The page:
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J Pediatr Gastroenterol Nutr. 1993 Jul;17(1):66-71.

Feeding resistance and gastroesophageal reflux in infancy.

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1
Department of Pediatrics, Hartford Hospital, Connecticut 06115.

Abstract

Resistance to oral feedings occurring during the course of chronic gastroesophageal reflux (GER) in infants has received little attention in the literature. Accordingly, we reviewed the clinical courses of 600 infants of < 24 months of age with GER seen over an 8-year period to determine the prevalence and course of this problem. After excluding infants with severe neurologic disease, craniofacial disorders, or a history of esophageal surgery, 25 infants were found to have resistance to oral feedings that was severe enough to warrant tube feedings for nutritional support. Sixteen of these 25 infants had a history of resistance to oral feeding antedating a diagnosis of GER, whereas nine developed resistance to feeding during the course of therapy. Gestational age, age at onset of GER symptoms, severity of GER, presence/severity of esophagitis, type of medical therapy, need for fundoplication, or postfundoplication complications were similar in these two groups. When the clinical records of these 25 infants were compared to an age- and sex-matched infant population with GER but without feeding resistance, no differences were noted in severity of GER or the presence/severity of esophagitis. However, failure to thrive and the need for fundoplication were significantly more common in the feeding resistance group (p < 0.001). Among those infants with neurodevelopmental evaluation, mild delay was seen more commonly in the infants with feeding resistance but fell short of statistical significance (p = 0.08). Our observations suggest that resistance to oral feedings is an uncommon but severe problem associated with GER in infancy.(ABSTRACT TRUNCATED AT 250 WORDS).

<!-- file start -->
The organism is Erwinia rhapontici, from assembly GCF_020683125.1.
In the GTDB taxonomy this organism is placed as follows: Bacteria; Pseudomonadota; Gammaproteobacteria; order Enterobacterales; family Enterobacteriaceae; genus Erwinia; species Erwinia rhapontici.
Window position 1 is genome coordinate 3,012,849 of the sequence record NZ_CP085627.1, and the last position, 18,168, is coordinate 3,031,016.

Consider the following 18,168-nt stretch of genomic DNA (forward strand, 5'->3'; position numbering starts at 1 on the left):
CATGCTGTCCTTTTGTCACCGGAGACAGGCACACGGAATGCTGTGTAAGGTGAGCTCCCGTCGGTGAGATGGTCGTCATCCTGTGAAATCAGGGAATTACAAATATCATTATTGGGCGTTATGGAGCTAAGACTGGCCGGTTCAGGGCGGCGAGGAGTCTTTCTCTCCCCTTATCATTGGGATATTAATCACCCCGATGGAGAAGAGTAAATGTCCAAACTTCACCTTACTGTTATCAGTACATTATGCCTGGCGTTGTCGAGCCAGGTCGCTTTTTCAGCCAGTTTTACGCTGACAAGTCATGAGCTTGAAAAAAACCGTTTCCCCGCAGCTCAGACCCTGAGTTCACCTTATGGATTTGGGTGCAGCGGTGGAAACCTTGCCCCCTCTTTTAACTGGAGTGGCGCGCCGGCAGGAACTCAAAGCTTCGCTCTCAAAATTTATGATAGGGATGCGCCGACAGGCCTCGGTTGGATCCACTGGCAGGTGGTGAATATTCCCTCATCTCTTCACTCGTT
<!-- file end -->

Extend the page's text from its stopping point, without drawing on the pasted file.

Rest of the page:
[Indexed for MEDLINE]

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